Aung San Suu Kyi's life has been marked by family tragedy, world travel and a political mission that prompted her to choose Myanmar's democracy struggle over her children, whom she left behind in England.
Here are the key events in Suu Kyi's life that aides and biographers say shaped the stoic, pragmatic, eloquent woman whose sacrifices and struggles have earned her a Nobel prize and international acclaim.
— FAMILY LIFE
— June 19, 1945: Born in Yangon, then called Rangoon. She is the third child and only daughter of national independence hero Gen. Aung San and Daw Khin Kyi, also a prominent public figure.
— July 1947: Aung San and six members of his interim government are assassinated by rivals. Suu Kyi is 2.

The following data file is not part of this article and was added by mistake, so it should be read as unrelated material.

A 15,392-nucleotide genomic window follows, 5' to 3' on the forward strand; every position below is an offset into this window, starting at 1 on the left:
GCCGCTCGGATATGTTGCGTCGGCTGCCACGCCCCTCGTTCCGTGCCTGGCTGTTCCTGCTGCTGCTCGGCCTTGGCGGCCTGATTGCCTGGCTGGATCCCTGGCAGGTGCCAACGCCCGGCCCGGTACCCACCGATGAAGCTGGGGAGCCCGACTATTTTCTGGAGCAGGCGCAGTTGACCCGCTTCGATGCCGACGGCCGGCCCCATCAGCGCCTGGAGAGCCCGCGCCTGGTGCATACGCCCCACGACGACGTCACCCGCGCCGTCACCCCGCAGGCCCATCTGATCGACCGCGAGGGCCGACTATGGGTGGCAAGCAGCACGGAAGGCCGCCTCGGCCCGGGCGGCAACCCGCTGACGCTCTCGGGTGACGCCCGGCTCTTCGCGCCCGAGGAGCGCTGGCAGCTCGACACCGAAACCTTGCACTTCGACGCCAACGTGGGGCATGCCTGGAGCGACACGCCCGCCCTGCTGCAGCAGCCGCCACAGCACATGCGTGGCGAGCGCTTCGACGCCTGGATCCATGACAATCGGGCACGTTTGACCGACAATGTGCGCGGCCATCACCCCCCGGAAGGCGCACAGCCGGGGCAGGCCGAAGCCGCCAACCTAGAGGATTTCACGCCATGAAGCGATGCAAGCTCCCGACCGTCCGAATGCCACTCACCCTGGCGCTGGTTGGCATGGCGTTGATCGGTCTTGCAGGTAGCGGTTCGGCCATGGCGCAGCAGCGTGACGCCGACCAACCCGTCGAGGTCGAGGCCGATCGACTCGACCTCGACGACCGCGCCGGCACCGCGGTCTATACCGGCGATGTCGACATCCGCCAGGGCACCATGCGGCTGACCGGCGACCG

— 1952: Suu Kyi's favorite brother, Aung San Lin, drowns in a pond inside the family's compound.
— 1960: After finishing high school, Suu Kyi leaves for further study in New Delhi, where her mother is Burma's ambassador.
— 1964-1967. Suu Kyi studies philosophy, politics and economics at Oxford University's St. Hugh's College, where she meets future husband and Himalayan scholar Michael Aris.
— 1969-1971: Suu Kyi moves to New York for postgraduate studies at New York University but postpones academic career when a family friend helps get her a job at the United Nations.
— 1970: Aris visits Suu Kyi in New York, after three years of exchanging letters, and they get engaged.
— 1972: Suu Kyi and Michael Aris are married in London and move to Bhutan, where Aris is doing academic research.
— April 12, 1973: Son Alexander born in London. Family soon moves to Nepal for a year for Aris' work.
— Sept. 24, 1977: Second son Kim is born. The family keeps Oxford as a base but relocates regularly for work and academic research, spending time in Bhutan, Japan, India and back to England.